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Comment: Re:ATI/AMD has had shitty drivers for 20 years (Score 3, Interesting) 160

by red_dragon (#48831919) Attached to: AMD Catalyst Is the Broken Wheel For Linux Gaming

Because they do have a tendency to improve. Jerry Pournelle used to write regularly about his problems with ATI cards in his column on BYTE. They typically followed the same pattern: install new card; install drivers; see computer crash regularly; upgrade drivers; see computer crash less often; upgrade drivers again; see computer run more or less stably.

Then he'd upgrade to the next shiny ATI card and do it all over again, since the new drivers bore little resemblance to the old ones.

Comment: Re:most of you will pretend you understand (Score 3, Informative) 84

by red_dragon (#48811127) Attached to: OpenBSD's Kernel Gets W^X Treatment On Amd64

I doubt that the mailing list will show any definition of "trampoline". That word has a specific meaning in kernel programming, such that one would already have a good understanding of the subject before poking around in kernel code.

FWIW, "trampoline" refers to generated bits of code containing jumps to arbitrarily different pieces of code, something that ESR called "an incredibly hairy technique" in the Jargon File.

Comment: Re:patching a live kernel? (Score 1) 61

by red_dragon (#48431133) Attached to: A Brilliant Mind: SUSE's Kernel Guru Speaks
What do you think ILO/ILOM, DRAC, RSA, etc. do on x86 servers? Those have their own CPU/storage/OS/network to manage the server remotely even if the main CPU gives out the magic smoke. A sysadmin can use it to wipe out and reinstall the server's OS and perform firmware upgrades without even walking into the server room.

Comment: Re: Magnetic strip? (Score 1) 78

by red_dragon (#47516699) Attached to: Researchers Print Electronic Memory On Paper
What I gather from this is that they managed to print the memory and the circuitry to read/write it. So, instead of requiring a mechanical transport and a magnetic head, you simply connect wires to contacts along the edge of the circuit, and use electrical signals to access the data, eliminating the need for moving components.

Comment: Jeff Cogswell is a three-year-old (Score 4, Insightful) 112

by red_dragon (#43796037) Attached to: MariaDB vs. MySQL: A Performance Comparison

My son used to play a silly little match game that he picked up from pre-school when he was three years old. In it, he would take two toys -- cars, action figures, Lego blocks, staple removers, whatever -- hold them in his hands, and ask "Which one are you, X or Y?" After the other person (usually me) answered, he'd act out some sort of epic battle between the two toys in his hands, and then declare one or the other the victor. I always pointed out to him the pointlessness of the game. He didn't care.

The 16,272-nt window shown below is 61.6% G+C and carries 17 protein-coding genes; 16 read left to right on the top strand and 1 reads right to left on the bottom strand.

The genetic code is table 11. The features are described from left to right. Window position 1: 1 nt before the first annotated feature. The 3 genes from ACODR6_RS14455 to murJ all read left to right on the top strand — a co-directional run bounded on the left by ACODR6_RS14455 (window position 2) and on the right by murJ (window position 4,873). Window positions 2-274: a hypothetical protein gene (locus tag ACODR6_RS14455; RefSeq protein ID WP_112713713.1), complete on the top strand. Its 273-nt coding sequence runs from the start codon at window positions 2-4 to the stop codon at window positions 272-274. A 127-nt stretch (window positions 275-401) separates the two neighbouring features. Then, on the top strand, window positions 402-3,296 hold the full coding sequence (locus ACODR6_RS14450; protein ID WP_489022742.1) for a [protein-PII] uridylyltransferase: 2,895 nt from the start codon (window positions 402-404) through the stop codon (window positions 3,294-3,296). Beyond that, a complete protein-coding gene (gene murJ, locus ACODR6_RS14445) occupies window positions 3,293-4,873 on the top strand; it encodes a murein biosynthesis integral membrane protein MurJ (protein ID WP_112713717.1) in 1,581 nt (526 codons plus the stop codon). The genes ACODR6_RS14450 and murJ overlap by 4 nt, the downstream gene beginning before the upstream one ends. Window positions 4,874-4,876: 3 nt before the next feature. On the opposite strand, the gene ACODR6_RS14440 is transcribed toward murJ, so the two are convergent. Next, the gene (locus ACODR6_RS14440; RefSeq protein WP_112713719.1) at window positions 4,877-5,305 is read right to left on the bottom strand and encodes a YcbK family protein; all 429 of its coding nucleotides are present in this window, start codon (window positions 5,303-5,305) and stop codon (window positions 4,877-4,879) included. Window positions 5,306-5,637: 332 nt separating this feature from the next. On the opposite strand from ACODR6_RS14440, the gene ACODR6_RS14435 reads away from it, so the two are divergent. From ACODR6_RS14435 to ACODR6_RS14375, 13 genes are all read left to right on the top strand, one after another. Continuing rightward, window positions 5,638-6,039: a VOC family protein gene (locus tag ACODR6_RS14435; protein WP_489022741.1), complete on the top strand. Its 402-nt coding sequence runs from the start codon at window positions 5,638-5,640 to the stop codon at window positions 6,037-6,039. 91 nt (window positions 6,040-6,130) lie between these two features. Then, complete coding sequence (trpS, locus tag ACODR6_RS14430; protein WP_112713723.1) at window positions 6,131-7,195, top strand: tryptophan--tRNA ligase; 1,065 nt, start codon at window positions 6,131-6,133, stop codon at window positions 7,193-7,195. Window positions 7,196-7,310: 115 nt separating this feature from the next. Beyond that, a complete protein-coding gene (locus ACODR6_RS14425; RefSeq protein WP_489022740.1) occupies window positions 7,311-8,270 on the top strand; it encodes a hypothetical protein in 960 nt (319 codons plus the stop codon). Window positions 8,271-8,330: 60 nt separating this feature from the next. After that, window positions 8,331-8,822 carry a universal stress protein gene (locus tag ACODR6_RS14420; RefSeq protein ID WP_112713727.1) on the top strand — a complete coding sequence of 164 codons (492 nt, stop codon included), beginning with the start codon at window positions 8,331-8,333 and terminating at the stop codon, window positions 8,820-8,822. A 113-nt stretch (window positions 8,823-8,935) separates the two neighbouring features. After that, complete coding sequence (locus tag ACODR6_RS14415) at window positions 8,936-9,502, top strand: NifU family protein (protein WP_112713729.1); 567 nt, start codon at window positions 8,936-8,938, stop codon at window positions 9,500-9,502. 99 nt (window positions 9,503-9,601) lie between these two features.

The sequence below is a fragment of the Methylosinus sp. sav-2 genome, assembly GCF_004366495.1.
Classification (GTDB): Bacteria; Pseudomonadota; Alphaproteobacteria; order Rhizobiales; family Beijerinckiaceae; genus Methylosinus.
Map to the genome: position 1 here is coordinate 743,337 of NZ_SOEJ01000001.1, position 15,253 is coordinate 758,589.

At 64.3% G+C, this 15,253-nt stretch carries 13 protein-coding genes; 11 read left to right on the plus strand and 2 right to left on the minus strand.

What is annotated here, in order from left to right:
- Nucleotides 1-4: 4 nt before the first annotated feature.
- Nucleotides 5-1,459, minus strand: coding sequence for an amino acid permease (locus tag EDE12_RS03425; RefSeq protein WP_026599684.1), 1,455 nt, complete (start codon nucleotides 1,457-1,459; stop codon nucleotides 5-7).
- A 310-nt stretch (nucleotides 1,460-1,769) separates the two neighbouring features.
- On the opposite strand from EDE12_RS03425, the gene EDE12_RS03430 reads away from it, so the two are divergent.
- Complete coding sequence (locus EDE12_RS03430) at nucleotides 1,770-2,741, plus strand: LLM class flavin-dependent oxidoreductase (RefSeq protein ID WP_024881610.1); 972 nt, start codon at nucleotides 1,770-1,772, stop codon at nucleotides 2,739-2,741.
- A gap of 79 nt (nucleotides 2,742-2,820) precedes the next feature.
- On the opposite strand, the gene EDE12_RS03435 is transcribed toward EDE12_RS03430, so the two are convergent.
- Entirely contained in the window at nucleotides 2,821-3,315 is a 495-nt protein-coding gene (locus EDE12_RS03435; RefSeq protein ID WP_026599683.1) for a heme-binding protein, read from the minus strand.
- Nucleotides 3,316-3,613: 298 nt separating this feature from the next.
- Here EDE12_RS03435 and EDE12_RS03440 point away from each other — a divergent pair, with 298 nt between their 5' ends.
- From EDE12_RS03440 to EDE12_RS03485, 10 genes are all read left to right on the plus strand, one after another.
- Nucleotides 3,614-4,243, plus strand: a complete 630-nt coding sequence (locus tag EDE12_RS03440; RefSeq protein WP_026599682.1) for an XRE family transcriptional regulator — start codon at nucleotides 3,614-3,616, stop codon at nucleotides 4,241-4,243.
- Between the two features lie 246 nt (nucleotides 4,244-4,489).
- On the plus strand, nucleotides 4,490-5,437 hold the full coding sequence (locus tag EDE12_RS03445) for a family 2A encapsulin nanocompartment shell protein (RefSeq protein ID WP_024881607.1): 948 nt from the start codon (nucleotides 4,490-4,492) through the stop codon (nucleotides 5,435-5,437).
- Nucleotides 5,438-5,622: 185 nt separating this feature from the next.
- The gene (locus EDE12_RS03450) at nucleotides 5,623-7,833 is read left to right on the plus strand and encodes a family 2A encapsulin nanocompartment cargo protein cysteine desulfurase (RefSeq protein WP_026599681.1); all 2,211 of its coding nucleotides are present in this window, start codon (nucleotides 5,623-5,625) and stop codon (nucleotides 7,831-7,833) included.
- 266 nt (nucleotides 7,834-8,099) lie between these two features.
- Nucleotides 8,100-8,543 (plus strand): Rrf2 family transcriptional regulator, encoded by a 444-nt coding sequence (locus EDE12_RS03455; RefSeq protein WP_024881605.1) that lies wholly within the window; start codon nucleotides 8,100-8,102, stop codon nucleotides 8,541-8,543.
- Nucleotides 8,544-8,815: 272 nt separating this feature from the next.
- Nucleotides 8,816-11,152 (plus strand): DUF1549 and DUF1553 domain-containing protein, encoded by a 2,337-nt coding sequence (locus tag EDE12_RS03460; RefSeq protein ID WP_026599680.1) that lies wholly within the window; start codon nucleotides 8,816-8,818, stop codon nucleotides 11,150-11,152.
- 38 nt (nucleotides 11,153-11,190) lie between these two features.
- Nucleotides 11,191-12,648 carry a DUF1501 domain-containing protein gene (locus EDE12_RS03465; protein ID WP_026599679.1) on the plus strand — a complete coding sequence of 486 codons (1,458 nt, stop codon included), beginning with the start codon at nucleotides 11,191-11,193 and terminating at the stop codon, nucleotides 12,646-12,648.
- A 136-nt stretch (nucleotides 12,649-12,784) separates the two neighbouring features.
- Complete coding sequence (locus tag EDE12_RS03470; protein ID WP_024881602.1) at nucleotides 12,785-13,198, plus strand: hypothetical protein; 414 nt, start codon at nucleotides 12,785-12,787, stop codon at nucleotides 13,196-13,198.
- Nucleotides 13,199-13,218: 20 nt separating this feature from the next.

Jeff Cogswell's reviews remind me of that game. They're pointless. He doesn't care. And my son grew out of it.

Comment: Re:Language is hardly relevant (Score 1) 437

by red_dragon (#42627067) Attached to: Java Vs. C#: Which Performs Better In the 'Real World'?

If you're going for speed, you'd be better off serving the HTTP direct from Tomcat and cutting Apache or IIS out of the loop entirely.

Tc-native supports HTTP, HTTPS, and AJP, so you still get native code to handle your sockets whether you want to put a separate HTTP in front of Tomcat or not. The Java-based connectors might be fast, but the native connectors are even faster.

Comment: Re:Language is hardly relevant (Score 3, Informative) 437

by red_dragon (#42617061) Attached to: Java Vs. C#: Which Performs Better In the 'Real World'?

... he then completely does an about-face and deploys the Tomcat on Windows-- a configuration I've actually never seen and which has to give C# a bit of an advantage...

The official Tomcat installer for Windows (as in, the one that you'd download from installs the Tomcat Native Connector, which improves performance considerably. And there's a lot of vertical market applications for Windows that bundle Tomcat.

The intelligence of any discussion diminishes with the square of the number of participants. -- Adam Walinsky